October 22, 2010

With me going on a family vacation next week, it was my intention to write one more article on the GOP take over of Congress after the upcoming elections. However, in light of the recent termination of Juan Williams, I felt compelled to put in my two-cents worth concerning NPR.

I was employed by a local NPR affiliate from 1996 until 2004 and just walking through the corridors of that entity (which has not one but two radio and a PBS affiliated television station) I could feel the sense of entitlement among many of the employees.  It was as if life itself hung in the balance.

During the 1996 Presidential election, the powers that be at WHRO all but actively campaigned for and strongly urged its employees to vote Democratic. "Federal dollars are the key to employment for some here."

The GOP took over both houses of Congress just two years before and had already passed a bill cutting some of the funding to the Corporation for Public Broadcasting which, in turn, funnels money into the coffers at NPR.  In 1995 that was nearly $35 million.

Everyone from the CPB to NPR down to our little part of the world knew that if the Republicans took the White House, funding would be cut drastically if not cut out completely.  Why? Well, it didn't take a rocket scientist to know that NPR was very pro-left and had nothing to gain from any Republican.

The White House stayed in the Democratic column with Bill Clinton's re-election and we all breathed a sigh of relief. But not so much me and another employee (the only other one to share my political views).  We both believed that the best thing for NPR and its local affiliates would be to learn to swim, or sink!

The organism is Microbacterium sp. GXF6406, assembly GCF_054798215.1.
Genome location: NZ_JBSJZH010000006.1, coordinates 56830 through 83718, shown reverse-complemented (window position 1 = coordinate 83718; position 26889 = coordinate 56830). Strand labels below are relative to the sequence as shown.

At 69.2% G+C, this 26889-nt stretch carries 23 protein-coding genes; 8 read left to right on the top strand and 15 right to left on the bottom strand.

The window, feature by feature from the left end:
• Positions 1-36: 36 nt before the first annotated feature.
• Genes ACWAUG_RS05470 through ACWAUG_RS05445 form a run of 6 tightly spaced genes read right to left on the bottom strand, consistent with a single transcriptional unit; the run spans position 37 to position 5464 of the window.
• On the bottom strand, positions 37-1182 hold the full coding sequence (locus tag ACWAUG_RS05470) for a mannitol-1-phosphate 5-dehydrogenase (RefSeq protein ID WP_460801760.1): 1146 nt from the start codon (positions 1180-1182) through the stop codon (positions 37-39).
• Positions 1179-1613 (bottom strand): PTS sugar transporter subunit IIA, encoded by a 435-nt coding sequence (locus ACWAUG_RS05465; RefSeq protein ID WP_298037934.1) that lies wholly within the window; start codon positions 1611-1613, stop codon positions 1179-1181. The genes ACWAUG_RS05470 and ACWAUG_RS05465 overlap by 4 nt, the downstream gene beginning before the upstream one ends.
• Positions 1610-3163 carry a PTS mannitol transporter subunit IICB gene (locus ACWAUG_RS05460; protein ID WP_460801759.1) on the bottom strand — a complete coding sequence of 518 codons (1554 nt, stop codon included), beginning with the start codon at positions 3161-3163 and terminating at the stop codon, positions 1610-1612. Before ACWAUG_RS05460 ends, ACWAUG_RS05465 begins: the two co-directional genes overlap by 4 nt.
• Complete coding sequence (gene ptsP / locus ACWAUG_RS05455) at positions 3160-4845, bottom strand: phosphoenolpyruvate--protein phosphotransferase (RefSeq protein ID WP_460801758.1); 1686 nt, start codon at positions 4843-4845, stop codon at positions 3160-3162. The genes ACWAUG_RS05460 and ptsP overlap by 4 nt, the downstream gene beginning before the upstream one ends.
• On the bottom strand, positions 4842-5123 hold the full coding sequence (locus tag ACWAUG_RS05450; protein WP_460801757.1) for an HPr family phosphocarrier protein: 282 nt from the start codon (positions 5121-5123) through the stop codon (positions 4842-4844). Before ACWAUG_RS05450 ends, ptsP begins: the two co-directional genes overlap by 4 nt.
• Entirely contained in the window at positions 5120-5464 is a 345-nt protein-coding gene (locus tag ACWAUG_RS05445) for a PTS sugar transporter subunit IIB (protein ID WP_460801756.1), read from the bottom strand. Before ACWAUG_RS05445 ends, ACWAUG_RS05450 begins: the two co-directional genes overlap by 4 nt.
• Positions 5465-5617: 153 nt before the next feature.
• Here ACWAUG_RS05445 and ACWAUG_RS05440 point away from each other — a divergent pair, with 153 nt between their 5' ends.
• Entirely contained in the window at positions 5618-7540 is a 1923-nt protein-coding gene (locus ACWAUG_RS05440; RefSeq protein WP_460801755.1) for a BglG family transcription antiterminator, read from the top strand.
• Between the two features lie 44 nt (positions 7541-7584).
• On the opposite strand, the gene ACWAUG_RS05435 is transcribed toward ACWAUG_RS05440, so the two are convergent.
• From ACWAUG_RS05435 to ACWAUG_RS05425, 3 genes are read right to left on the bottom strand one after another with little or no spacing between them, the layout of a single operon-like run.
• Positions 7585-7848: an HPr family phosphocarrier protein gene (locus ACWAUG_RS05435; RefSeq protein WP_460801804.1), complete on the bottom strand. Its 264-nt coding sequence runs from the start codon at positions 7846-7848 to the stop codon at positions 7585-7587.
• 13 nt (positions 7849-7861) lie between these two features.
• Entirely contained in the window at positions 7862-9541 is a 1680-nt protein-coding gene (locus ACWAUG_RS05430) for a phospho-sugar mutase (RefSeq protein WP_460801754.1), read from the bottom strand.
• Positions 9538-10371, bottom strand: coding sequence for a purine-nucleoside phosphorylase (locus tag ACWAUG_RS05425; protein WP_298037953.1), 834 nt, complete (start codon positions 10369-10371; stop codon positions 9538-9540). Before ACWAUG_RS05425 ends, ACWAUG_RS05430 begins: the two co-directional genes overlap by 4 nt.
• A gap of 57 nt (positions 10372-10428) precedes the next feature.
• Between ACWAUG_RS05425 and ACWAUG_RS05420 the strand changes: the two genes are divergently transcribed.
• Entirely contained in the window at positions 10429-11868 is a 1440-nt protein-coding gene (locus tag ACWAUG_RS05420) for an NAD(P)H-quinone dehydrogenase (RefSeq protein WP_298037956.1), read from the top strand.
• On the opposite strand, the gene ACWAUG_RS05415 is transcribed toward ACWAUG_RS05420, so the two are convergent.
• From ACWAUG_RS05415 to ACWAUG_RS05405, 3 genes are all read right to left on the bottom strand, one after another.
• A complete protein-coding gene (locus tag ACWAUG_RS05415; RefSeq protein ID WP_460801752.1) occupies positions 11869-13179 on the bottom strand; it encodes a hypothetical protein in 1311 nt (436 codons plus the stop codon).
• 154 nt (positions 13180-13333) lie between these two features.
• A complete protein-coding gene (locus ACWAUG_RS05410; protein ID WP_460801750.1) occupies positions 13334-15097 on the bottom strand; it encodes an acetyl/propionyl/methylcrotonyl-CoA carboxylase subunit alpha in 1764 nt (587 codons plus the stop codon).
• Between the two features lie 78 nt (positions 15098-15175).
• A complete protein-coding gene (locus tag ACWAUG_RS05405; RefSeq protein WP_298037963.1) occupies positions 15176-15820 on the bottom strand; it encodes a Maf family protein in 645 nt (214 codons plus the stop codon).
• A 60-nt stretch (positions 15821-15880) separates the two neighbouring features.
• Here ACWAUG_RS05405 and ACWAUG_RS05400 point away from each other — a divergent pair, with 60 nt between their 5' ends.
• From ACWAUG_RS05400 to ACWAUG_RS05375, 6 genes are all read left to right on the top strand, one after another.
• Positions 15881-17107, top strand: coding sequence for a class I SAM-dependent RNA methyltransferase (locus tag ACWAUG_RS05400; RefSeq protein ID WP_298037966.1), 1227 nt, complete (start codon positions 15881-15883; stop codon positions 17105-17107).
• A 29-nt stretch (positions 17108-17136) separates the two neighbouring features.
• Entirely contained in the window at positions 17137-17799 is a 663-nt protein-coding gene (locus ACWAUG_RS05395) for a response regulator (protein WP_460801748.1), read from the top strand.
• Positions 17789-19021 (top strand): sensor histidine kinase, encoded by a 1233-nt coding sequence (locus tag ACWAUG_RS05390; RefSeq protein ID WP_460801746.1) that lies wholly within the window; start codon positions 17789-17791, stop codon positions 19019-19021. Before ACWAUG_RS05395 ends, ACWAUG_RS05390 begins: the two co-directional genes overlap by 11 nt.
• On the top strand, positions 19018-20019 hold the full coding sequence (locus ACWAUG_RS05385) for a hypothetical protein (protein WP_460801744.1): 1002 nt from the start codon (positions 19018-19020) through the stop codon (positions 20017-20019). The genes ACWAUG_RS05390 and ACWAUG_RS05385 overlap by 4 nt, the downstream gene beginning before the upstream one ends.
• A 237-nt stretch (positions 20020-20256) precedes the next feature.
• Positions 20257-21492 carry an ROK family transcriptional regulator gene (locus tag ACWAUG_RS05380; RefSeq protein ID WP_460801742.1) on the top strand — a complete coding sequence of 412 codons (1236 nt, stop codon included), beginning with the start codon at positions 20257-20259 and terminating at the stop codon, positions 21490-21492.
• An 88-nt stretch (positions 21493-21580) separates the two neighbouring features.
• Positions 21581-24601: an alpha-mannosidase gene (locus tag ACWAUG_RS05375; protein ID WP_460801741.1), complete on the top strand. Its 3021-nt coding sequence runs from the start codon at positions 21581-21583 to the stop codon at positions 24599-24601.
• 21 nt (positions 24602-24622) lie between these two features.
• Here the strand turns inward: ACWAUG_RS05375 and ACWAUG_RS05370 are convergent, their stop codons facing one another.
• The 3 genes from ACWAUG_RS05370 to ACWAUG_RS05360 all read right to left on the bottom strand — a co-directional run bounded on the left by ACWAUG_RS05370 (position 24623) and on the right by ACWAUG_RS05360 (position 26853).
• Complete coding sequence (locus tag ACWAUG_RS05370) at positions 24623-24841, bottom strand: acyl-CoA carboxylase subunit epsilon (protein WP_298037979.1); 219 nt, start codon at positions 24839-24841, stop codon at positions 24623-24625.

With the election of George Bush in 2000 and both houses of Congress, barely staying Republican, I could see tremendous anxiety running through the place. Some fellow employees started beefing up their resumes in preparation for the cut off. Yet, deep down, all the higher ups knew we would last, because, alas, there were the huge generous contributions of viewers and listeners which would at least pay for most of the staff salaries.

Ah yes! The tax right-off's for fellow liberals who listened with baited breathe to every word which proceeded from the mouths of the anchors, commentators and contributors of "Morning Edition" and "All Things Considered."

For the first six years at WHRO I was a classical music announcer and the automation systems programmer, having nothing to do with the news and public affairs side except an occasional fill-in gig when someone was out sick. But all that changed in May of 2002 when I was moved over to the news side of the operation and worked as local host of Morning Edition. This gave me the front row seats to the far-left circus that was NPR.

Three major news items sprang up during the two and a half years I worked in that arena. As each unfolded so did my consternation of National Public Radio. In 2003, the Massachusetts Supreme Court struck down that state's gay marriage ban, thus legalizing Gay marriages - the first state to do so. NPR spend a total of seventeen hours over two weeks on this story alone, as if it were the assassination of a President.

Heralding it as the greatest thing since chocolate ice cream, NPR reporters and analysts were all over it with adoration. But, just to be fair, they covered the opposition, with malice and pure contempt. In an interview with Maggie Gallagher of the National Organization of Marriage, reporter Nina Totenberg barraged her guest with insinuations of bigotry and hatred toward gays throughout the Christian community.